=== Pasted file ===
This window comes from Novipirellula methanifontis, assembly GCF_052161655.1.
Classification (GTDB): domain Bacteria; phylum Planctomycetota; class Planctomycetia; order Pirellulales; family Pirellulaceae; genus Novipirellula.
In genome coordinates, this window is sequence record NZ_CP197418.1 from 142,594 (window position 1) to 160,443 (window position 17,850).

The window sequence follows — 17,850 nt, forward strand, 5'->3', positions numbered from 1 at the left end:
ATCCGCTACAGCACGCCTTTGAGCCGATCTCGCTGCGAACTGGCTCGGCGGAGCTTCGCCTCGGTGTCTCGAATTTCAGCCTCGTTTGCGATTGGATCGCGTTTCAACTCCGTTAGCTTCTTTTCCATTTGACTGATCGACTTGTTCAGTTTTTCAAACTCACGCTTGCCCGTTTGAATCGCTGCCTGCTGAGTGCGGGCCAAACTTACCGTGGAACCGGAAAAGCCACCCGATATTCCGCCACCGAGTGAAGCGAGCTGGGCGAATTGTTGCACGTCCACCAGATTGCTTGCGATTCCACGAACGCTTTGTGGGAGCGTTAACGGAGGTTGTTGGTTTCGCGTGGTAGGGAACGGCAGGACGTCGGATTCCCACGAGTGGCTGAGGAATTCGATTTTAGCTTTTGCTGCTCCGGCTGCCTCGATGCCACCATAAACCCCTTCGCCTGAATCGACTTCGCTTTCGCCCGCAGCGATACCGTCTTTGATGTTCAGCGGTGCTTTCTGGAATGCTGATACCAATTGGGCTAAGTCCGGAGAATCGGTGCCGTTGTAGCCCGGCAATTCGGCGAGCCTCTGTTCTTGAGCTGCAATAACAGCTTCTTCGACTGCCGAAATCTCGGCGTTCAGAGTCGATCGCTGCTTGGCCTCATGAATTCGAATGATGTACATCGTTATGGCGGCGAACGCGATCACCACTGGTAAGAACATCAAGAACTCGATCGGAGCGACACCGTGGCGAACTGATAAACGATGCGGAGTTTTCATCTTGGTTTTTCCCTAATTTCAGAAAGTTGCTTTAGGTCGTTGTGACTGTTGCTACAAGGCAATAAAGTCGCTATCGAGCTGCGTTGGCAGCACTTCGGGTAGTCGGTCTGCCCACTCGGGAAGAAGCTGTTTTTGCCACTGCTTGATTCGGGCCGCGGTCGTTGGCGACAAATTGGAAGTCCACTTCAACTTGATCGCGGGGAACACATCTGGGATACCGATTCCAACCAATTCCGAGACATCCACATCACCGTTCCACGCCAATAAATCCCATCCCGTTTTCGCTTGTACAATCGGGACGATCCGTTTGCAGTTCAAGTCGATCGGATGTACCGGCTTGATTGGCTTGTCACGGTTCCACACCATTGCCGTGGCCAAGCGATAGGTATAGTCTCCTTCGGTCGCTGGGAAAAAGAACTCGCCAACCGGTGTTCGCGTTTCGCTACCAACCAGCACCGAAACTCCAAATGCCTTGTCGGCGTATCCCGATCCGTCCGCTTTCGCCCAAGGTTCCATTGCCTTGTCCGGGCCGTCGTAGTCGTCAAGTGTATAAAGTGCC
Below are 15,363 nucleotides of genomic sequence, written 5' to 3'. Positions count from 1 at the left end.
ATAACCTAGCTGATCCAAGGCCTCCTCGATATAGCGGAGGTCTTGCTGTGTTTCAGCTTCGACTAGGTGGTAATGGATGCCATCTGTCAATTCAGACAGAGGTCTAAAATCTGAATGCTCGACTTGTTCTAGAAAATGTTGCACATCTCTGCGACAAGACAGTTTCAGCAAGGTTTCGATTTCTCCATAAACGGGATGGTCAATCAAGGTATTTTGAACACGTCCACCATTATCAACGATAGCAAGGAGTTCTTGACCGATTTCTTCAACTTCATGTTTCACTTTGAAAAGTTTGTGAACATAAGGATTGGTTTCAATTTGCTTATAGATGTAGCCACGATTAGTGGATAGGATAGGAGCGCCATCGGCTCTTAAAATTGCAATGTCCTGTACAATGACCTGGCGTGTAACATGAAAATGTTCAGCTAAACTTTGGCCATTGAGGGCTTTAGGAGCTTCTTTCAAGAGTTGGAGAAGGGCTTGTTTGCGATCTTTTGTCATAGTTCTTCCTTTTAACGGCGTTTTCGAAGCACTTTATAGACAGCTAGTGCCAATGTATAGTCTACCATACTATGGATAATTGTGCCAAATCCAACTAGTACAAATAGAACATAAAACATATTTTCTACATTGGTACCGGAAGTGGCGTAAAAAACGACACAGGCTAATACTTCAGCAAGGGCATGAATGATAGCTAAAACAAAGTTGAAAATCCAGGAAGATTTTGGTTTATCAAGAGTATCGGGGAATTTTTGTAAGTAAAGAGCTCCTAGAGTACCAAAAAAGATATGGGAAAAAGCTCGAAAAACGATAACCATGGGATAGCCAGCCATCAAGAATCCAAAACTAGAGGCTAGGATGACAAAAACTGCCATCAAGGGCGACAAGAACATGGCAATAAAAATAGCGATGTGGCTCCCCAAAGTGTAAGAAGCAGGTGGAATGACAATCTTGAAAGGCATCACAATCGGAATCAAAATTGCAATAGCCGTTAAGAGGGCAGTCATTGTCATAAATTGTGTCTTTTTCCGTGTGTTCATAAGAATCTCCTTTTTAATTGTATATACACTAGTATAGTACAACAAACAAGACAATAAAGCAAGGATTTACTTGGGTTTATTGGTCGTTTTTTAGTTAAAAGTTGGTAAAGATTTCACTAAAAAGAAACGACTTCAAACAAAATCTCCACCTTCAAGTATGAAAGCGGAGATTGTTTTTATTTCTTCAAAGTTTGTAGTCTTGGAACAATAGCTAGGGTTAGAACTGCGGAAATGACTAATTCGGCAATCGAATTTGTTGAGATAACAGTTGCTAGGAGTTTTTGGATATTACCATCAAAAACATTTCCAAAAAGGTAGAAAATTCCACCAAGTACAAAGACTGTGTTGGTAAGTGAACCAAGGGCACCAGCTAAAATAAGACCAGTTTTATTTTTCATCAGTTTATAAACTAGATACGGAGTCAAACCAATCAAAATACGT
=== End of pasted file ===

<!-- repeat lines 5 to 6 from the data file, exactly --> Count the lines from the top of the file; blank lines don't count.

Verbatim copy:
ATCCGCTACAGCACGCCTTTGAGCCGATCTCGCTGCGAACTGGCTCGGCGGAGCTTCGCCTCGGTGTCTCGAATTTCAGCCTCGTTTGCGATTGGATCGCGTTTCAACTCCGTTAGCTTCTTTTCCATTTGACTGATCGACTTGTTCAGTTTTTCAAACTCACGCTTGCCCGTTTGAATCGCTGCCTGCTGAGTGCGGGCCAAACTTACCGTGGAACCGGAAAAGCCACCCGATATTCCGCCACCGAGTGAAGCGAGCTGGGCGAATTGTTGCACGTCCACCAGATTGCTTGCGATTCCACGAACGCTTTGTGGGAGCGTTAACGGAGGTTGTTGGTTTCGCGTGGTAGGGAACGGCAGGACGTCGGATTCCCACGAGTGGCTGAGGAATTCGATTTTAGCTTTTGCTGCTCCGGCTGCCTCGATGCCACCATAAACCCCTTCGCCTGAATCGACTTCGCTTTCGCCCGCAGCGATACCGTCTTTGATGTTCAGCGGTGCTTTCTGGAATGCTGATACCAATTGGGCTAAGTCCGGAGAATCGGTGCCGTTGTAGCCCGGCAATTCGGCGAGCCTCTGTTCTTGAGCTGCAATAACAGCTTCTTCGACTGCCGAAATCTCGGCGTTCAGAGTCGATCGCTGCTTGGCCTCATGAATTCGAATGATGTACATCGTTATGGCGGCGAACGCGATCACCACTGGTAAGAACATCAAGAACTCGATCGGAGCGACACCGTGGCGAACTGATAAACGATGCGGAGTTTTCATCTTGGTTTTTCCCTAATTTCAGAAAGTTGCTTTAGGTCGTTGTGACTGTTGCTACAAGGCAATAAAGTCGCTATCGAGCTGCGTTGGCAGCACTTCGGGTAGTCGGTCTGCCCACTCGGGAAGAAGCTGTTTTTGCCACTGCTTGATTCGGGCCGCGGTCGTTGGCGACAAATTGGAAGTCCACTTCAACTTGATCGCGGGGAACACATCTGGGATACCGATTCCAACCAATTCCGAGACATCCACATCACCGTTCCACGCCAATAAATCCCATCCCGTTTTCGCTTGTACAATCGGGACGATCCGTTTGCAGTTCAAGTCGATCGGATGTACCGGCTTGATTGGCTTGTCACGGTTCCACACCATTGCCGTGGCCAAGCGATAGGTATAGTCTCCTTCGGTCGCTGGGAAAAAGAACTCGCCAACCGGTGTTCGCGTTTCGCTACCAACCAGCACCGAAACTCCAAATGCCTTGTCGGCGTATCCCGATCCGTCCGCTTTCGCCCAAGGTTCCATTGCCTTGTCCGGGCCGTCGTAGTCGTCAAGTGTATAAAGTGCC
Below are 15,363 nucleotides of genomic sequence, written 5' to 3'. Positions count from 1 at the left end.